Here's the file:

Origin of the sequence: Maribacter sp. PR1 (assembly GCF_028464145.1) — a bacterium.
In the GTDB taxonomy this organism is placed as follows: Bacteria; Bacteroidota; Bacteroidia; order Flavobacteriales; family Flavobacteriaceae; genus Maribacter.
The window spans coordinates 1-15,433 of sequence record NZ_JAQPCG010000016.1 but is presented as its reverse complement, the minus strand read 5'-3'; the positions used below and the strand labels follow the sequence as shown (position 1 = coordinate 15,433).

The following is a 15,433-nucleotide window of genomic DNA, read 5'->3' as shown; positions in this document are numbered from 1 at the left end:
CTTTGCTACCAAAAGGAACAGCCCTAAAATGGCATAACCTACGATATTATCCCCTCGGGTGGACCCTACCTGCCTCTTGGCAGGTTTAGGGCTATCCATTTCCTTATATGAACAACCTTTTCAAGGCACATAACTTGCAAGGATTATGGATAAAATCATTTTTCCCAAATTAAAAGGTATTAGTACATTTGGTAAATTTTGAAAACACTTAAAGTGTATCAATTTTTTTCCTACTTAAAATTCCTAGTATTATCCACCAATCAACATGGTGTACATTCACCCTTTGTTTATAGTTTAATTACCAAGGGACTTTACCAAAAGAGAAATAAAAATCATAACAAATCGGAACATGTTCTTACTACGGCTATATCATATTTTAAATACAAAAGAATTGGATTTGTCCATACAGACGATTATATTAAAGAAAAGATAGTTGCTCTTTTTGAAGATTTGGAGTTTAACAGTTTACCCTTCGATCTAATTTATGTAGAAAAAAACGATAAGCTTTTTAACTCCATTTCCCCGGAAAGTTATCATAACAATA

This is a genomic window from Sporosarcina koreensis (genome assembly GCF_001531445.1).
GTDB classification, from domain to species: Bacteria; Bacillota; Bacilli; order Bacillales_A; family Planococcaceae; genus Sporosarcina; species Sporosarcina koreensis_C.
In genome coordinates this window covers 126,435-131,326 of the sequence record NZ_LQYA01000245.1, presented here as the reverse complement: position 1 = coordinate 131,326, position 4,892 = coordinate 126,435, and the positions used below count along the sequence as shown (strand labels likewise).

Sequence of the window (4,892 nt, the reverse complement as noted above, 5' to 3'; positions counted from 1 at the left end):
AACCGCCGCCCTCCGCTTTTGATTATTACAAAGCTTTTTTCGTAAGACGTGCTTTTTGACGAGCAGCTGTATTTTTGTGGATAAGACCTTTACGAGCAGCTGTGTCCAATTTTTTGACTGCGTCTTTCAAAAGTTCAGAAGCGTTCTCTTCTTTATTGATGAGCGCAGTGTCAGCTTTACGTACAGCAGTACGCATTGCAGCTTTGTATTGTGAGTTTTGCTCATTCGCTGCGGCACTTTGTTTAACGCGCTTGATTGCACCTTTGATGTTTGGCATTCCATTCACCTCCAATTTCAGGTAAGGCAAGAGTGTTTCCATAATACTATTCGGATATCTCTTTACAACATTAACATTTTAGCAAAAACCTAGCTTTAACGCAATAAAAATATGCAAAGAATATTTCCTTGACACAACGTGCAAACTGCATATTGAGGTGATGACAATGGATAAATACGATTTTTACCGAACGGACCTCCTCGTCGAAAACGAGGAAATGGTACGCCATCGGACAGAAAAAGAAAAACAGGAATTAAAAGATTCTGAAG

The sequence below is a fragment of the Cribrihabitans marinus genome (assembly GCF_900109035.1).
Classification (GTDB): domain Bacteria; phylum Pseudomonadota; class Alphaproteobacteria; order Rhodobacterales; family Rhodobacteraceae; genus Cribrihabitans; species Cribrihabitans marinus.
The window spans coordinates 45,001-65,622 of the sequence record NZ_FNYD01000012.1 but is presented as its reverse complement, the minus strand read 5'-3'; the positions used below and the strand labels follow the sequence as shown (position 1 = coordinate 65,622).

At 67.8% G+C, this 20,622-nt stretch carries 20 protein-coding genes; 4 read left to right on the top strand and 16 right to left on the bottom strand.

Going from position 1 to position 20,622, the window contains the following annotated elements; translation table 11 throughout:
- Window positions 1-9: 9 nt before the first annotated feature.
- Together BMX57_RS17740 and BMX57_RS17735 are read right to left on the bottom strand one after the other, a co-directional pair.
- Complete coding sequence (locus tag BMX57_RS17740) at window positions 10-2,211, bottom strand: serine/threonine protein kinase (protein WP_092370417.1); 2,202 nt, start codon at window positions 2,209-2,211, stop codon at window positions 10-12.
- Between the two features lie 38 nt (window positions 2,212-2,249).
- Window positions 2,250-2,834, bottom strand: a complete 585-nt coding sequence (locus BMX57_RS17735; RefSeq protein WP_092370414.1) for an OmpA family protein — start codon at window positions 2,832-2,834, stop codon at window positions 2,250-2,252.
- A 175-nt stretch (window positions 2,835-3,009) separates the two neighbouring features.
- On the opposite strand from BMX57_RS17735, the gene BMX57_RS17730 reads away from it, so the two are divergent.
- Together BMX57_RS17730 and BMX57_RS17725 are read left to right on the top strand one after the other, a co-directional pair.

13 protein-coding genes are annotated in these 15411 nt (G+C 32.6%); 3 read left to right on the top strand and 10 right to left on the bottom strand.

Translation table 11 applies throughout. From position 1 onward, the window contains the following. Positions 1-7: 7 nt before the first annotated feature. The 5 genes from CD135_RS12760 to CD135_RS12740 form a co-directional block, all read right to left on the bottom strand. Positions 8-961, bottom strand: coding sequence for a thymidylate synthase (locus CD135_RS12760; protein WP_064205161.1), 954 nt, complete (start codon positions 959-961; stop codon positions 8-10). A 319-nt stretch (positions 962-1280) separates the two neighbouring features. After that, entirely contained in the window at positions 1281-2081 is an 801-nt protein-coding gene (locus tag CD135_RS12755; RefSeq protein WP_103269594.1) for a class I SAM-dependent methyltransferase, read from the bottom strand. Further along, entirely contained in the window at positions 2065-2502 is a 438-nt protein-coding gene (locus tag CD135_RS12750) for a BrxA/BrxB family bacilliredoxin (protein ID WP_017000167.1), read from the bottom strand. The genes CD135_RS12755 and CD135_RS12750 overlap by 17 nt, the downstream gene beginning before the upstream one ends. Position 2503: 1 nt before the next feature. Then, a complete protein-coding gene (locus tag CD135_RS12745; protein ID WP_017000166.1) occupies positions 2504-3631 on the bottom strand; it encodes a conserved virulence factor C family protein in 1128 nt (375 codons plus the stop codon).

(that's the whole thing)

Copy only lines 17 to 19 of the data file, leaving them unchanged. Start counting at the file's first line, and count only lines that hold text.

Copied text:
- Together BMX57_RS17740 and BMX57_RS17735 are read right to left on the bottom strand one after the other, a co-directional pair.
- Complete coding sequence (locus tag BMX57_RS17740) at window positions 10-2,211, bottom strand: serine/threonine protein kinase (protein WP_092370417.1); 2,202 nt, start codon at window positions 2,209-2,211, stop codon at window positions 10-12.
- Between the two features lie 38 nt (window positions 2,212-2,249).